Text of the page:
Aside from David Lynch's Dune movie, a television adaptation had been made as well. The television spinoff was produced by the Syfy channel and had premiered back in December 3, 2000. The said adaptation was a miniseries cut in three parts and was titled Frank Herbert's Dune. Due to its success, it had inspired a sequel which had premiered in March 16 2003. The sequel was given the moniker Frank Herbert's Children of Dune. The show merged the two books from the Dune series namely the Children of Dune and the Dune Messiah. Compared to Lynch's film adaptation, the made-for-TV spinoffs have enjoyed a warmer critical reception.

The Dune 2014 film is yet another offshoot of the Dune franchise. The film will no longer be under Paramount Pictures which initially gave the project the green light. Also, other names have been removed from the project such as Peter Berg who was supposed to direct, and Josh Zetumer who had already wrote the script for the remake. Now, the names affiliated with the project include Chase Palmer as the screenplay writer, and Pierre Morel who will take on the directorial job. Pierre Morel is the one responsible for the film taken which was a commercial success. With this new team, the men and women behind this project are quite confident that big steps in terms of film completion are about to follow.

In terms of who will play the characters for this new Dune movie, producers of the film are still keeping mum. There have been various speculations but not one of those names has been confirmed. The only sure thing is that Sting, who played a role in the David Lynch Dune adaptation, will not be in the film. The producers currently working on this new Dune film are intent to employ fresh faces in the Hollywood market, alongside veterans. This is their way to assure that the film will be able to connect to a wider set of audience and demographics. Also, the film is said to have a different feel and character compared to its predecessor.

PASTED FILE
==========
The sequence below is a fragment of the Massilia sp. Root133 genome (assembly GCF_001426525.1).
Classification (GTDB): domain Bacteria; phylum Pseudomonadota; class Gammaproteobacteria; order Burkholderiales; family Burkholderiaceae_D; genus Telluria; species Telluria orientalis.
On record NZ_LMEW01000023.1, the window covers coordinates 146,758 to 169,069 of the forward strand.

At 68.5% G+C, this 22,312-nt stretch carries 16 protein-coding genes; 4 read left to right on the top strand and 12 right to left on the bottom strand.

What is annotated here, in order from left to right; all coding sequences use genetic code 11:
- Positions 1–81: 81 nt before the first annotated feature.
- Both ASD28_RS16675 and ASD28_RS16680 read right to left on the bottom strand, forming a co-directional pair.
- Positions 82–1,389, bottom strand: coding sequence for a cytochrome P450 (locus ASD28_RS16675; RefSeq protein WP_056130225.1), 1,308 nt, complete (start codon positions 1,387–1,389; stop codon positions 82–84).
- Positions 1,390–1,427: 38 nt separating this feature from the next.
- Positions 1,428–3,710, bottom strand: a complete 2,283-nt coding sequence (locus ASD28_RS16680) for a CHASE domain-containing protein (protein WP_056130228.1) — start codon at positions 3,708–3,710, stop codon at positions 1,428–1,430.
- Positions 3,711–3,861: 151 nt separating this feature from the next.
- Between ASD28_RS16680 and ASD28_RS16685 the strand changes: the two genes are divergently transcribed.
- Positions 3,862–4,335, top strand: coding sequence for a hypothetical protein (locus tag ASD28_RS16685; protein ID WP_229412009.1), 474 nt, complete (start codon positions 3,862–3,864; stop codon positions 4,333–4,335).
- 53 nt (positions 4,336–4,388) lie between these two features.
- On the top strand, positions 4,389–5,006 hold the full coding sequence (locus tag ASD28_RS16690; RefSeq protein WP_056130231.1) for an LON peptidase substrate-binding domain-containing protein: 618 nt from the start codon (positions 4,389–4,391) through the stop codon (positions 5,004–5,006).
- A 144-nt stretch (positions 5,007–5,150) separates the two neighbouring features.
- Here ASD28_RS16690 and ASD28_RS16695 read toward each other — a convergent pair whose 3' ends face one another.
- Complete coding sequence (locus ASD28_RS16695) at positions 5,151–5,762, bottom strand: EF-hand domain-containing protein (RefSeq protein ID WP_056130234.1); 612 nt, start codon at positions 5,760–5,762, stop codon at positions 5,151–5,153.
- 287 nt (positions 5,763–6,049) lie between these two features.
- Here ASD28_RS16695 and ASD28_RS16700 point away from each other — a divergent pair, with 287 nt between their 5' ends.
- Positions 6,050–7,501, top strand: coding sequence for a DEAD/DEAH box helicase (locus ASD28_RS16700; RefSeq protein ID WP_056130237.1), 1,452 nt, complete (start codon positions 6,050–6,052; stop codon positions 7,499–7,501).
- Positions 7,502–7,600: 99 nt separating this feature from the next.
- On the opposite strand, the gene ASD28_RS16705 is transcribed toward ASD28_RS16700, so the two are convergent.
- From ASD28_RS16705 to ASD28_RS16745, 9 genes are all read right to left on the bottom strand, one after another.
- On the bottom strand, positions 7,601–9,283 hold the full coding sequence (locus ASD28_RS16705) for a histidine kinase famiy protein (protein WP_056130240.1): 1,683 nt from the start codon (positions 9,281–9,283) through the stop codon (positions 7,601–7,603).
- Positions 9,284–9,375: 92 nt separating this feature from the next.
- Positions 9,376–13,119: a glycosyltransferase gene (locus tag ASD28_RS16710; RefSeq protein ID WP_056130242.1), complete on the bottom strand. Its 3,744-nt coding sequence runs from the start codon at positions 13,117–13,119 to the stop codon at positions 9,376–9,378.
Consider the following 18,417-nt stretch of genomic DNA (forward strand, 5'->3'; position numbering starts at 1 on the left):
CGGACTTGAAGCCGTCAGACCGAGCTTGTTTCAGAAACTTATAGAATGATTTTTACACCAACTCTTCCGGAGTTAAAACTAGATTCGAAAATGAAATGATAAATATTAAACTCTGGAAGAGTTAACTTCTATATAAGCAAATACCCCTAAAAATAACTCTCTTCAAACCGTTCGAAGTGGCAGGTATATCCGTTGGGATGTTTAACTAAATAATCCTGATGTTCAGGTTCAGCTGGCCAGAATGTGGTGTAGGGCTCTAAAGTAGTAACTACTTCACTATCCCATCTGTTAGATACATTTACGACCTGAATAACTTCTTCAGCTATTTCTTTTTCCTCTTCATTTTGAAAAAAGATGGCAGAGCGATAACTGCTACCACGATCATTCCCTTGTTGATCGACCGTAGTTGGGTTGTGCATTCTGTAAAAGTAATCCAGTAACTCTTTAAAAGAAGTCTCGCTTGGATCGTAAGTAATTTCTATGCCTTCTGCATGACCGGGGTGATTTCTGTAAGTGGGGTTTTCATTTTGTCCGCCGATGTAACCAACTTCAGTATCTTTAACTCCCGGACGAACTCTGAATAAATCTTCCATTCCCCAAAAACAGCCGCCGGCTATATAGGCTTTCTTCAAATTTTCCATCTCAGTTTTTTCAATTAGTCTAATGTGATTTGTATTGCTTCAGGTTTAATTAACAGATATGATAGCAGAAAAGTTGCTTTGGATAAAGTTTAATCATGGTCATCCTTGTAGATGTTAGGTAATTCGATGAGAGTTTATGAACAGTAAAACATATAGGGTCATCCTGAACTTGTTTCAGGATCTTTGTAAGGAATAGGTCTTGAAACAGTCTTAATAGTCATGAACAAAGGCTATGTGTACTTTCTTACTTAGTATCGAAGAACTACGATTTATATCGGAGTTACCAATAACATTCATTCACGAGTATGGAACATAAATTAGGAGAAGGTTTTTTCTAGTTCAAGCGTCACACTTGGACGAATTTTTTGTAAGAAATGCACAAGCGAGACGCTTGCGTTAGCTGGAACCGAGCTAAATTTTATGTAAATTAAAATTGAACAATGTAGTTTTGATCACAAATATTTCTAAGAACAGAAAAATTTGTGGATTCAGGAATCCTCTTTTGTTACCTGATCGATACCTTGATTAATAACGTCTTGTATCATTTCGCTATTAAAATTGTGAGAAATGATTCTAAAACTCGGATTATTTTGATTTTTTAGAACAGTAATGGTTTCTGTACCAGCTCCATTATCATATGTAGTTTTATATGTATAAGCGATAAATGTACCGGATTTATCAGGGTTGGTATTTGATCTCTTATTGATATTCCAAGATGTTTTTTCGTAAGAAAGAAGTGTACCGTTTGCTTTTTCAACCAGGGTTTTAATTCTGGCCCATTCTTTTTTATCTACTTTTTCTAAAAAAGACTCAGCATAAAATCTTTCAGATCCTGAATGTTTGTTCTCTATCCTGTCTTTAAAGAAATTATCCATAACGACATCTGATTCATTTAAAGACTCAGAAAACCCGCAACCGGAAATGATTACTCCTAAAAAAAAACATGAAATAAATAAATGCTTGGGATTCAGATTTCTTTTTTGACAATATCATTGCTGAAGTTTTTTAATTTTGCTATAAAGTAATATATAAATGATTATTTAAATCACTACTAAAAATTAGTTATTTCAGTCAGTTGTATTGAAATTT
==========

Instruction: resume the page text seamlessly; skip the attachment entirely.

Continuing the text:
The Dune film for 2014 will still try to encapsulate the essence of the Dune novel. The Dune novel follows a futuristic setting wherein an interstellar empire that closely resembles the feudal system rules. The protagonist is a man named Paul Atreides who happens to be the heir to the House of Atreides run by Duke Leto Atreides. The Atreides family is in control of the planet Arrakis which is the only source of the substance named mélange, considered as the most valuable item in the entire Dune galaxy. The Dune movie for 2014 will play along this premise.


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    • rjbatty profile image


      5 years ago from Irvine

      If you are referring to Jodorowsky's Dune, it is a documentary about his failed attempt to bring this story to the cinema. That's all.

    • profile image

      Craig Hubley 

      5 years ago

      Both versions have their weaknesses. By far the best adaptation so far is the "Children of Dune" done in 2003, but, of course, this did not have the burden of introducing the Dune universe to people unfamiliar with it... a task that was extremely clumsily handled by the 2006 "Alan Smithee" * extended narrated version of Lynch's 1984 film with a cheap introduction suitable perhaps for TV versions (probably what it was for).